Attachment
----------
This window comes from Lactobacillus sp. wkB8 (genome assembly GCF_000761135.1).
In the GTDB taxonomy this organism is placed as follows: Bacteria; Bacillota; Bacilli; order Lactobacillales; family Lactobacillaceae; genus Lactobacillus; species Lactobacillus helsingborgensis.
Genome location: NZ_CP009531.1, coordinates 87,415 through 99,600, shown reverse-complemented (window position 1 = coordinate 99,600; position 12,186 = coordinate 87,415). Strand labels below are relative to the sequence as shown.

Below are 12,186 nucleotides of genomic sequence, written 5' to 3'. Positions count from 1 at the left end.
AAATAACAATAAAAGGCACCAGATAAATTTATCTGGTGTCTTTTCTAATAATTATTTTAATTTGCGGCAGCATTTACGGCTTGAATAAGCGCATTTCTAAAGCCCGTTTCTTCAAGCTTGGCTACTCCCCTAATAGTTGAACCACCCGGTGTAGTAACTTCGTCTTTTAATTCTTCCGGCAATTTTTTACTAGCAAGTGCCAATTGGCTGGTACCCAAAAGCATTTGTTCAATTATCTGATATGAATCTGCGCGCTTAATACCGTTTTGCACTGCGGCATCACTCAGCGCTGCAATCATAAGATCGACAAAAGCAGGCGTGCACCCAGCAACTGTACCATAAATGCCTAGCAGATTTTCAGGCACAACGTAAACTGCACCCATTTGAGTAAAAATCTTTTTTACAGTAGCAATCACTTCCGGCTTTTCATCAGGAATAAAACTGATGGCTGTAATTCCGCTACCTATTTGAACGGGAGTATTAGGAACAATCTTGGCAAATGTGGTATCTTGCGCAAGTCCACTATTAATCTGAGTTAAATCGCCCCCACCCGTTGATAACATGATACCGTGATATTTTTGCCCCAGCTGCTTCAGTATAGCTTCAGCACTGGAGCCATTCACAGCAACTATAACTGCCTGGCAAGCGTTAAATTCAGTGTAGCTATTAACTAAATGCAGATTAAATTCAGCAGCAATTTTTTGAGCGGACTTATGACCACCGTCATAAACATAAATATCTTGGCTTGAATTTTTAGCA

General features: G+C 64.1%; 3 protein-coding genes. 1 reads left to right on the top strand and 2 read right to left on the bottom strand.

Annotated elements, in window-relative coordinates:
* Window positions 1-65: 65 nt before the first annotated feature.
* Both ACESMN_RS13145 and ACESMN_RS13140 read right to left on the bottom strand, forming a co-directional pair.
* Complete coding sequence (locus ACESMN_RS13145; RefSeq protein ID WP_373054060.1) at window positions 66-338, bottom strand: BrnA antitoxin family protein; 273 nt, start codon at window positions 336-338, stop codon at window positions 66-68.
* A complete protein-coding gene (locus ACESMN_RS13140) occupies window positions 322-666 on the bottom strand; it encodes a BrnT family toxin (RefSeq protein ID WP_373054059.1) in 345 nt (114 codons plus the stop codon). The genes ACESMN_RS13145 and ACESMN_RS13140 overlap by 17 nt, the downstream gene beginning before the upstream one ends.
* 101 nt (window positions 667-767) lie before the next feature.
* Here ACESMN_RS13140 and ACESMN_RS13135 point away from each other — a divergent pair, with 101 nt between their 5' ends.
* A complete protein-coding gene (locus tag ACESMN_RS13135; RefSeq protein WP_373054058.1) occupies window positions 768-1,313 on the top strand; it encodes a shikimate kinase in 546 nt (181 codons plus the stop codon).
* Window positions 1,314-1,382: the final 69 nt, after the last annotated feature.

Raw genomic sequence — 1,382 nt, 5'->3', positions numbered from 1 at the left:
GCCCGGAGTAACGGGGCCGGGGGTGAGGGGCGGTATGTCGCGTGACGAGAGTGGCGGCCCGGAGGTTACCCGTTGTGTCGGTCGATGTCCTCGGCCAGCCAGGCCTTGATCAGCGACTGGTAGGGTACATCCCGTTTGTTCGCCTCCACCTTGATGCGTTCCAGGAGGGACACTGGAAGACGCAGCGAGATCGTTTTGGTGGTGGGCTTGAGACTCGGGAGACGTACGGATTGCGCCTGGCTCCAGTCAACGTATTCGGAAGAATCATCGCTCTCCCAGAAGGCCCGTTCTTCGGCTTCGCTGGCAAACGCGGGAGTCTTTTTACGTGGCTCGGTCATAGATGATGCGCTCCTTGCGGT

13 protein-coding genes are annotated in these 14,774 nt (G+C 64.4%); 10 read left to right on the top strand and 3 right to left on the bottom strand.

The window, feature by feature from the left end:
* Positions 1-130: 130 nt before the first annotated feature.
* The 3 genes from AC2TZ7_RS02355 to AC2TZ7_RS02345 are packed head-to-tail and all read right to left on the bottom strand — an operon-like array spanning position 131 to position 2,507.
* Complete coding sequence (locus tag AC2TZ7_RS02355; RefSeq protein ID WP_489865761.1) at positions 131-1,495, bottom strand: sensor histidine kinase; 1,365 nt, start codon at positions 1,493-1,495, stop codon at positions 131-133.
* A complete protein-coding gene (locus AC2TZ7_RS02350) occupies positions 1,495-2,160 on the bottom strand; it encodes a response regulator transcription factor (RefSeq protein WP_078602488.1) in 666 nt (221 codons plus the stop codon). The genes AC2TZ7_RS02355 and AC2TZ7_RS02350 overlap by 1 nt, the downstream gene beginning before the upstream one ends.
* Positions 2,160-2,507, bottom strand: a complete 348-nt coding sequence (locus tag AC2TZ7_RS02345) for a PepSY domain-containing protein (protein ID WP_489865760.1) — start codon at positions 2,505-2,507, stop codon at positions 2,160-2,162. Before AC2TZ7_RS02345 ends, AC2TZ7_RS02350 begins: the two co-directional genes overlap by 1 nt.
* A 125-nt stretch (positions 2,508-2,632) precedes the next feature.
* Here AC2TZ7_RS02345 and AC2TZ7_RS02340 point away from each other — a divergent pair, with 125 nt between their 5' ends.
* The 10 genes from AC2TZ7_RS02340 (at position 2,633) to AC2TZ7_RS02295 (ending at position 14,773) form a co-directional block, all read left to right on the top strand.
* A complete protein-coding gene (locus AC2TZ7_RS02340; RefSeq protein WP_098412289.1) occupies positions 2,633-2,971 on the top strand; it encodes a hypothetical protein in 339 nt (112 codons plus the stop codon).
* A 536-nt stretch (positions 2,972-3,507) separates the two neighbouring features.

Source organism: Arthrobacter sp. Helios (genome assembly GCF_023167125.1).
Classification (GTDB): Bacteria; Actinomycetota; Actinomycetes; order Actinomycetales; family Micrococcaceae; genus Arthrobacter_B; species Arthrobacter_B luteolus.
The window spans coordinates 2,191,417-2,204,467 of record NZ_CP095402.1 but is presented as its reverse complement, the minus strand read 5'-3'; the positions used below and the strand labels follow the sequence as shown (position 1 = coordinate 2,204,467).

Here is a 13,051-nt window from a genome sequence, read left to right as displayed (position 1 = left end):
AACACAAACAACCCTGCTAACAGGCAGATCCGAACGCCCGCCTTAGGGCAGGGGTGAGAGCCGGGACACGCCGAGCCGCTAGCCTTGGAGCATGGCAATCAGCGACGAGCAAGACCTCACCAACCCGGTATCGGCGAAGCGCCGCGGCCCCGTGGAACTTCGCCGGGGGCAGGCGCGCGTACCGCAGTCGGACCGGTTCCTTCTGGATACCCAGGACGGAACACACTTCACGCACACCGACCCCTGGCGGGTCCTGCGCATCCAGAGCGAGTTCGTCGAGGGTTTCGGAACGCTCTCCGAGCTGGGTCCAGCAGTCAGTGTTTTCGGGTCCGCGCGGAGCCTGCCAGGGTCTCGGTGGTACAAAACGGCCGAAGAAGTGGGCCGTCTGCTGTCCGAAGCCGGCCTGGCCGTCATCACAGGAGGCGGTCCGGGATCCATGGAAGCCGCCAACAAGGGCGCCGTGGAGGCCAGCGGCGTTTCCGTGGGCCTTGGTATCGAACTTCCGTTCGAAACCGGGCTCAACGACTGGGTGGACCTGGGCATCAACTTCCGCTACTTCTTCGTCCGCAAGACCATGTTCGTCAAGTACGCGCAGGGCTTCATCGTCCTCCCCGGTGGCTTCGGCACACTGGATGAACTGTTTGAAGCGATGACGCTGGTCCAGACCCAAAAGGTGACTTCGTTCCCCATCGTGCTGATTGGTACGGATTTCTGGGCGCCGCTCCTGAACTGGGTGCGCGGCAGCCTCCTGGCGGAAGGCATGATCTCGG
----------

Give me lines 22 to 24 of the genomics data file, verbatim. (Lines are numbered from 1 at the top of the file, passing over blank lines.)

* Complete coding sequence (locus tag AC2TZ7_RS02355; RefSeq protein ID WP_489865761.1) at positions 131-1,495, bottom strand: sensor histidine kinase; 1,365 nt, start codon at positions 1,493-1,495, stop codon at positions 131-133.
* A complete protein-coding gene (locus AC2TZ7_RS02350) occupies positions 1,495-2,160 on the bottom strand; it encodes a response regulator transcription factor (RefSeq protein WP_078602488.1) in 666 nt (221 codons plus the stop codon). The genes AC2TZ7_RS02355 and AC2TZ7_RS02350 overlap by 1 nt, the downstream gene beginning before the upstream one ends.
* Positions 2,160-2,507, bottom strand: a complete 348-nt coding sequence (locus tag AC2TZ7_RS02345) for a PepSY domain-containing protein (protein ID WP_489865760.1) — start codon at positions 2,505-2,507, stop codon at positions 2,160-2,162. Before AC2TZ7_RS02345 ends, AC2TZ7_RS02350 begins: the two co-directional genes overlap by 1 nt.